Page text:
Dr. Saundra Yancy McGuire is the Director Emerita of the Center for Academic Success and retired Assistant Vice Chancellor and Professor of Chemistry at Louisiana State University. Prior to joining LSU, she spent eleven years at Cornell University, where she received the coveted Clark Distinguished Teaching Award. She has delivered keynote addresses or presented workshops at over 250 institutions in 43 states and eight countries. Her latest book, Teach Students How to Learn, was released in October 2015 and is now in its ninth printing. The most recent of her numerous awards is the 2017 American Chemical Society Award for Encouraging Disadvantaged Students to Pursue Careers in the Chemical Sciences (ACS). She also received the 2015 American Association for the Advancement of Science (AAAS) Lifetime Mentor Award and the 2014 Lifetime Achievement Award from the National Organization for the Professional Advancement of Black Chemists and Chemical Engineers. She is an elected Fellow of the ACS, the AAAS and the Council of Learning Assistance and Developmental Education Associations (CLADEA). In November 2007 the Presidential Award for Excellence in Science, Mathematics, and Engineering Mentoring was presented to her in a White House Oval Office Ceremony. She received her B.S. degree, magna cum laude, from Southern, her Master’s from Cornell University and her Ph.D. from the University of Tennessee, where she received the Chancellors Citation for Exceptional Professional Promise. She is married to Dr. Stephen C. McGuire, a professor of physics at Southern. They are the parents of Dr. Carla McGuire Davis and Dr. Stephanie McGuire, and the doting grandparents of Joshua, Ruth, Daniel, and Joseph Davis.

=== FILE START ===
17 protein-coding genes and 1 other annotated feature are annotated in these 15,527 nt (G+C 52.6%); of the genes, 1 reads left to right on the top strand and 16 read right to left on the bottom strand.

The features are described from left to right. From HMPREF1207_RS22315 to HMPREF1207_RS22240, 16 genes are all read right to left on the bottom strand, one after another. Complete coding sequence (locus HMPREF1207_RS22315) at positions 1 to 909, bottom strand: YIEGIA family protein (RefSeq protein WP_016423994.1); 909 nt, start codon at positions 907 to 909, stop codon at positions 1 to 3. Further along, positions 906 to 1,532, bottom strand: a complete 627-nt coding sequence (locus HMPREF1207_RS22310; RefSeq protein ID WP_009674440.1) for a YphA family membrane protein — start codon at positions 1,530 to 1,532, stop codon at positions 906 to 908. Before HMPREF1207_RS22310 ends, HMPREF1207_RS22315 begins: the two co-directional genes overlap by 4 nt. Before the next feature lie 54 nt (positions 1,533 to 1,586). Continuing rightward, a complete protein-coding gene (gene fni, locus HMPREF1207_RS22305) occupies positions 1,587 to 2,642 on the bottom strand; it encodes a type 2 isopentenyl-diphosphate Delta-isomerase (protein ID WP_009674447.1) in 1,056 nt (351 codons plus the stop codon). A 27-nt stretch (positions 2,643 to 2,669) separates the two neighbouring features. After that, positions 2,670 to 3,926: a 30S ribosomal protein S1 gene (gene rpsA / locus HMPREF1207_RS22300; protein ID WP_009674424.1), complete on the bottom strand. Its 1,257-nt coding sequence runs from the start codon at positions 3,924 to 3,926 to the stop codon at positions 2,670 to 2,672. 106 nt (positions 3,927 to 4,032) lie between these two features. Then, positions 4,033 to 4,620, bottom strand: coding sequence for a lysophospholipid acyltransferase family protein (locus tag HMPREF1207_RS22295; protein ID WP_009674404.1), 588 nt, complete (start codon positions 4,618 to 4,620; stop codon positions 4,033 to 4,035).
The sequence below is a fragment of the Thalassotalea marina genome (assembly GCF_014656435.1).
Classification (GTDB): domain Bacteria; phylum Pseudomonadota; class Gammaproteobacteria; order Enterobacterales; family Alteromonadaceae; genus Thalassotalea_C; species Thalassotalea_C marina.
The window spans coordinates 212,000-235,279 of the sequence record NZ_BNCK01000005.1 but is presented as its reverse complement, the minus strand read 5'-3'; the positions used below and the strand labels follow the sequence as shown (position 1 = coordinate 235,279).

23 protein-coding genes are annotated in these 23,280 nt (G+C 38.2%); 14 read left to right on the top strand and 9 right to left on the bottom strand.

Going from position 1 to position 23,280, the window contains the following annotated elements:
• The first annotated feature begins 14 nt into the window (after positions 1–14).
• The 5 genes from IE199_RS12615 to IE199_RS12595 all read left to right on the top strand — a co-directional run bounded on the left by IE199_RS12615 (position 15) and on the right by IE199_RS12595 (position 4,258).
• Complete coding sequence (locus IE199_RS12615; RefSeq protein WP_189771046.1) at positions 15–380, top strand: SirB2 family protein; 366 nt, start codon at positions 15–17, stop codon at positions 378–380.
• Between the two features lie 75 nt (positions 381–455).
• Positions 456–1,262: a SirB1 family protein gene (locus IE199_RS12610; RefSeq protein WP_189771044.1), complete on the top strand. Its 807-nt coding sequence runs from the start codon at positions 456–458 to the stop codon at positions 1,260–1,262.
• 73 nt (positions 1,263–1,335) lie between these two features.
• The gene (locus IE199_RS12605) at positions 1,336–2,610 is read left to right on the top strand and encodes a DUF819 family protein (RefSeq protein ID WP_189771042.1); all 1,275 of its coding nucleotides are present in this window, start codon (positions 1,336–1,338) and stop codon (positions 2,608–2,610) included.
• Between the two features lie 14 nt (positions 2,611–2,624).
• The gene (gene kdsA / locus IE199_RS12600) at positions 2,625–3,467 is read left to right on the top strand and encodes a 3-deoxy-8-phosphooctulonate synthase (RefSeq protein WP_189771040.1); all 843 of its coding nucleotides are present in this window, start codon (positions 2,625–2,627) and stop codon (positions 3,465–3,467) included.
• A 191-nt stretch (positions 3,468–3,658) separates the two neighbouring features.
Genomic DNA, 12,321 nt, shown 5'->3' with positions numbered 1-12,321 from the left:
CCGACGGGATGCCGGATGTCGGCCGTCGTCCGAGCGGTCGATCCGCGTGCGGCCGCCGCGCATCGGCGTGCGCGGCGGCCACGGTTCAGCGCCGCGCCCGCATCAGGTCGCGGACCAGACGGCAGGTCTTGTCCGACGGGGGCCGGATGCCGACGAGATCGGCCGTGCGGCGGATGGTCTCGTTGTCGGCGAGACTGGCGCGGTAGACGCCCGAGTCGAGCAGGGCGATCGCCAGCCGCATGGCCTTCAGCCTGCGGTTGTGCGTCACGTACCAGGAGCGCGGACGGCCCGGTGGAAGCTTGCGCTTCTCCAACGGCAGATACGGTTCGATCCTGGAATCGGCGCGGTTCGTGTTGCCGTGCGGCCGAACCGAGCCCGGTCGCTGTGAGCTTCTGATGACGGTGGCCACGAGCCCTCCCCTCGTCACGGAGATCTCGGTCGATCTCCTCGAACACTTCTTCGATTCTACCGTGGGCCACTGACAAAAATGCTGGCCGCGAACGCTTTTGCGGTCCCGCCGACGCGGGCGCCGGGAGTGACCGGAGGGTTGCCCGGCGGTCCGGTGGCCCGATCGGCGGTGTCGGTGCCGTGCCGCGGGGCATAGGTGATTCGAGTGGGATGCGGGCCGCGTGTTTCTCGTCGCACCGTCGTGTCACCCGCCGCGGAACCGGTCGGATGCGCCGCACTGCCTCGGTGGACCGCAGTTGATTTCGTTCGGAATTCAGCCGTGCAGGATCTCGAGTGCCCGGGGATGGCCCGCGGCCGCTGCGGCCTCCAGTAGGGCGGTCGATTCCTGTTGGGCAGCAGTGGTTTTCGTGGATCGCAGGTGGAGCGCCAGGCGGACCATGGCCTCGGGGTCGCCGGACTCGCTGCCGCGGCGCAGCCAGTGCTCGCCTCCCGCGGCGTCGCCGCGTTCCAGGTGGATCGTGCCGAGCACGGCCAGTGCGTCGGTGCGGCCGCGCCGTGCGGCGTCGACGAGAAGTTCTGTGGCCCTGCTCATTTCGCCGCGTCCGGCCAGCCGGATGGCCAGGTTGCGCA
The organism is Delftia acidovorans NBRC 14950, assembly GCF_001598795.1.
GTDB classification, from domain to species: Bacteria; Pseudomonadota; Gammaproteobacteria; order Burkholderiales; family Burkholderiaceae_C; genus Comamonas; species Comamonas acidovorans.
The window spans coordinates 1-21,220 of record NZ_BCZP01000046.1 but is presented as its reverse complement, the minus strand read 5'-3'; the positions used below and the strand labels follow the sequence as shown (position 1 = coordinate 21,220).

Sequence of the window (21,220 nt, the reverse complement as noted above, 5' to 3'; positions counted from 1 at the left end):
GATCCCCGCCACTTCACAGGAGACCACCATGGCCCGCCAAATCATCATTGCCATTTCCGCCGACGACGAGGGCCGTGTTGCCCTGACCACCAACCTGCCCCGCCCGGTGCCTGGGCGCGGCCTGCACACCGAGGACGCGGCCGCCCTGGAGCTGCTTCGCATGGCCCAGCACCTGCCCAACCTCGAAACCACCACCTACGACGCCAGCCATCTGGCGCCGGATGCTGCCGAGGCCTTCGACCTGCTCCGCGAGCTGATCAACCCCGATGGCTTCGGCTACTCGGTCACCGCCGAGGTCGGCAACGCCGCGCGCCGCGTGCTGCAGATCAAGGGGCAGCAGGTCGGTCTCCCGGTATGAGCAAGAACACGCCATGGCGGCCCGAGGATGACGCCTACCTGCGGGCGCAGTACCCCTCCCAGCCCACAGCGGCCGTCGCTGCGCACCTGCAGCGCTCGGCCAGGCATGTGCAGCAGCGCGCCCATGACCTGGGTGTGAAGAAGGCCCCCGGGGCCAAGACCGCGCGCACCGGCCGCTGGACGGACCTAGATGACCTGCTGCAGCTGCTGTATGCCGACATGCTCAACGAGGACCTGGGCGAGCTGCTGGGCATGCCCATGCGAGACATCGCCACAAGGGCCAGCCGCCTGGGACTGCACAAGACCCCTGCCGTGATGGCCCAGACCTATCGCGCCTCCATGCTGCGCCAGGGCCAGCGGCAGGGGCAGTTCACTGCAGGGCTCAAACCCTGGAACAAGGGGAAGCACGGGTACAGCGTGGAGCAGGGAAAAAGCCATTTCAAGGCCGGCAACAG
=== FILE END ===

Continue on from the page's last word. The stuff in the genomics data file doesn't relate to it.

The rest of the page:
Links for this episode: